Tonto was played in the TV series by Jay Silverheels, a Mohawk from the Six Nations reserve near Brantford.
Though the board of inquiry found the series was derogatory towards natives, it concluded that Tonto used the word in a positive way toward his non-native companion.
Trevor Muller said he believed the term meant "faithful friend" and used it frequently in his shop with various employees.
There was mixed testimony from Mi'kmaq witnesses on the word's meaning during the board of inquiry.
Daniel Paul, an aboriginal customer of the store, testified he wasn't offended when called Kemosabe by Trevor Muller because he didn't believe the word was being used in a derogatory way.
However, Bernie Francis, a native linguist, testified it has become a racial slur in the decades since the program.
The Appeal Court accepted the inquiry's conclusions that it wasn't dealing with a word "which was clearly on its face notoriously offensive."
It also said that because the word wasn't overtly racist, there was an onus on Moore to "clearly and unequivocally" show her disapproval.
In testimony, Moore said she'd told Muller she preferred the Mi'kmaq word for friend, nitap, but she hadn't vociferously objected to Kemosabe.
Commission lawyer Michael Wood said the court is setting too high a standard for employees who may feel racially harassed.
"In this case the court said if the word isn't notoriously offensive, then there's a greater burden on the complainant to voice their objection. But our question is: how does an individual know if a word is notoriously offensive? If they find it offensive, how do they know if everybody else does?"
Wood said it's a difficult standard to meet as employees aren't generally in a position to voice strong objections to employers.
Reached at her home in Membertou, Moore said she was surprised and pleased the commission decided to pursue the case.
"It's been going on so long," she said.
"I couldn't believe we lost the initial case. I was shocked. . . . You can't go around calling people Kemosabe these days and think you're going to get away with it."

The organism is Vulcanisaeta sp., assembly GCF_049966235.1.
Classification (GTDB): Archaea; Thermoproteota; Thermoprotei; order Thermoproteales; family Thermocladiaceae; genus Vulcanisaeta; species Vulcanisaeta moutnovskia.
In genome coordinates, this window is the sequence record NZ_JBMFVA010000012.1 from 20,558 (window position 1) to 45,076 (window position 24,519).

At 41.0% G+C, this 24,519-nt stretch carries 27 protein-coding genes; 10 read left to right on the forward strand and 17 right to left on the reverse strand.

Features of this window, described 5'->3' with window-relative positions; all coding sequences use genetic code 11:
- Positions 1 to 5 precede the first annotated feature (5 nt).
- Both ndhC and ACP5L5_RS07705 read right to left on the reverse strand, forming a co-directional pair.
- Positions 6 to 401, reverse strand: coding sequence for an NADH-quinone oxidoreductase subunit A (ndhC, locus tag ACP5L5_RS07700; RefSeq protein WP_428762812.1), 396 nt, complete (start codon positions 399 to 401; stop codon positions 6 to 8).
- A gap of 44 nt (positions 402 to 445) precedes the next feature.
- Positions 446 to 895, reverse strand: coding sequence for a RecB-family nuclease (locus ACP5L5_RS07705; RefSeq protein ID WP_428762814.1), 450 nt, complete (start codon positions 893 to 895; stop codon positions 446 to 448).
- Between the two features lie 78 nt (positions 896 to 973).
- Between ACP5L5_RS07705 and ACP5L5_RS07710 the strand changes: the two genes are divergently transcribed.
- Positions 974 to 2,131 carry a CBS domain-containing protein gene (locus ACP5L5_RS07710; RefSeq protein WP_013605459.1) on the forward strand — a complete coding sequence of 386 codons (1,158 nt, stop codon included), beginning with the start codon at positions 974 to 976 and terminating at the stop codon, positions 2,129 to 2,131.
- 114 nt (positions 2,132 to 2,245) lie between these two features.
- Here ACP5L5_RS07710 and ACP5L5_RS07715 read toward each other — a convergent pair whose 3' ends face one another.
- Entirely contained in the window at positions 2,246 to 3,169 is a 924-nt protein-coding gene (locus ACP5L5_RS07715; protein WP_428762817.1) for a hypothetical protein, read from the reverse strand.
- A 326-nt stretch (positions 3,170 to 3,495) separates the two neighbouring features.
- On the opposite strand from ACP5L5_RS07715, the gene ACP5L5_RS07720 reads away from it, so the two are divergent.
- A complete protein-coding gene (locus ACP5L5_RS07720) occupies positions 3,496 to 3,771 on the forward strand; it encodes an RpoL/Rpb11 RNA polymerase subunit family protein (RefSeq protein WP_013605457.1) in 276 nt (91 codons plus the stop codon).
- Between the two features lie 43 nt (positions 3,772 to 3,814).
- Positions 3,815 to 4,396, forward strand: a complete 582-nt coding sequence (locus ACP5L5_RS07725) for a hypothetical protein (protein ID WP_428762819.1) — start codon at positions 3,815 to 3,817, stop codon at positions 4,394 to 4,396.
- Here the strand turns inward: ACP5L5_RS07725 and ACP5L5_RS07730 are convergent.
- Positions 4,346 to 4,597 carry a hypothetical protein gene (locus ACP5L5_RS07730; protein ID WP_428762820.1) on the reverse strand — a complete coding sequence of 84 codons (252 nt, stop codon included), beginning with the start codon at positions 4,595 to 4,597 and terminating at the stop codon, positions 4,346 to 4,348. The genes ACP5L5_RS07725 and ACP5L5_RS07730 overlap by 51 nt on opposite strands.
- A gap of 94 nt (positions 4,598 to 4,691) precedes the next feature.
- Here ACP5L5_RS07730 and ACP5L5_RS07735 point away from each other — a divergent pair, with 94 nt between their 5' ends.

Tonto the fool?
Activist Terri Jean explained why "kemosabe" might be offensive in "I Ain't Your Kemosabe!" (11/30/04):
There are several theories as to the true meaning of "kemosabe." Some say it's from an Ojibwa or Potowatmi word meaning "sneaky" or "sly-looking," others say it's the Navajo word -- kemo sabe -- which means "soggy Shrub," while Jim Jewell, who directed the series until 1938, said he took the name from a Michigan boys' camp at Mullet Lake called Kamp Kee-Mo-Sah-Bee, which was supposed to mean "trusty scout."
Regardless of what it meant back then, it carries a different meaning today. Most people I know use the term as a jocular form of address. It's something you may say to your friend when they do or say something stupid or foolish, such as "Nice job, kemosabe."
So how did it go from "trusty friend" to "fool"? Perhaps it's because today we perceive Tonto as a walking stereotype. Yes, he was one of the first "civilized" Indians portrayed on television, but Tonto lacked a culture, substance, and a life of his own. He was nothing more than a quiet, subservient Lone Ranger side kick who spoke broken English while fighting side-by-side against his own people -- i.e. the "bad Indians." He epitomized what every white person wanted the Native people to be. He was the "good Indian."